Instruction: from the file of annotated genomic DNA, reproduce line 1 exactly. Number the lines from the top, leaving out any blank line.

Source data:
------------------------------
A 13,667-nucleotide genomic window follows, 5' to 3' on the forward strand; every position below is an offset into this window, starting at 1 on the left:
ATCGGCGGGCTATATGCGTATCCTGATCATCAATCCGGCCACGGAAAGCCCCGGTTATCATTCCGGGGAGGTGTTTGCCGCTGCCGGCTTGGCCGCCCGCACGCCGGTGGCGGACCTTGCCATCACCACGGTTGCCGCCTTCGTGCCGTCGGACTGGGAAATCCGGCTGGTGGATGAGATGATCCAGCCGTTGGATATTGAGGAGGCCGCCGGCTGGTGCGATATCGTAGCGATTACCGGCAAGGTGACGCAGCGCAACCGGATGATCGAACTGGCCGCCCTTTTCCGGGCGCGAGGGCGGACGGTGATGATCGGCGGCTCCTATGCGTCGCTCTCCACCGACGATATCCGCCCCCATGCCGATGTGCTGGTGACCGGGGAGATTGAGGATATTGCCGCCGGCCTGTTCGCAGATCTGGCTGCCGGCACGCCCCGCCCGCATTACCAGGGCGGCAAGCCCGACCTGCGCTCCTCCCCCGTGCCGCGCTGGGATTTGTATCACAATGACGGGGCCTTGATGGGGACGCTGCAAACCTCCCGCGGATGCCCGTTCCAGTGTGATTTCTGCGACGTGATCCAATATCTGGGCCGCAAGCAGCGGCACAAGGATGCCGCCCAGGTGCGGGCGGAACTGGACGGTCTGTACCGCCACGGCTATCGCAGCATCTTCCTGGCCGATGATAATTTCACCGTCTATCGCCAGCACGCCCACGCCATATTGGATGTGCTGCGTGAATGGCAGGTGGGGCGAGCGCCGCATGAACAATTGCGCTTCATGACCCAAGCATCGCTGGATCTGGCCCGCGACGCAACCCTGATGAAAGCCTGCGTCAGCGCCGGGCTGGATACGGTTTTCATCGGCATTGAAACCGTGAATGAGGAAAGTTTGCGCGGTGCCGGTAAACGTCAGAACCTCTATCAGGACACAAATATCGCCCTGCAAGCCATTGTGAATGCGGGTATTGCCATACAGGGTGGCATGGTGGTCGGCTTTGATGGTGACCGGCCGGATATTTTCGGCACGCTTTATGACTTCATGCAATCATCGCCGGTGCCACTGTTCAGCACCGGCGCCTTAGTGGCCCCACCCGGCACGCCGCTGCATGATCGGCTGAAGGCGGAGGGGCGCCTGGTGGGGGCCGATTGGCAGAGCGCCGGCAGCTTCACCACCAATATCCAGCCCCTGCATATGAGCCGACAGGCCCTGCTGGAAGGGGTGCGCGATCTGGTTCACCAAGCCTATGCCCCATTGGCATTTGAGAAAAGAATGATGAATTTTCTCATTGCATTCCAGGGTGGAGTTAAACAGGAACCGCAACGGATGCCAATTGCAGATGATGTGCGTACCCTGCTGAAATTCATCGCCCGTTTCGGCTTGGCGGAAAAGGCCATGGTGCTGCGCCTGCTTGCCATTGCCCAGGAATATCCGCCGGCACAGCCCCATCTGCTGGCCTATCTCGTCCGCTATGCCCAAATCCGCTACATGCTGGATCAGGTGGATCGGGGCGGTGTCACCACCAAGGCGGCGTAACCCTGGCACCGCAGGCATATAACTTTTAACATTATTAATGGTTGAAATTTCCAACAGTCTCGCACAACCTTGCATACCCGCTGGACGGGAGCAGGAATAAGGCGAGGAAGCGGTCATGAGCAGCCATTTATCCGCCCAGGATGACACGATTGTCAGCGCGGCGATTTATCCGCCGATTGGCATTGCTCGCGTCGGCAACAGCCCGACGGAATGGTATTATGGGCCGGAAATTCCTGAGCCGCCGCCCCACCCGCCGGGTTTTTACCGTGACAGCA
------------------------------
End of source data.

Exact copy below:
A 13,667-nucleotide genomic window follows, 5' to 3' on the forward strand; every position below is an offset into this window, starting at 1 on the left: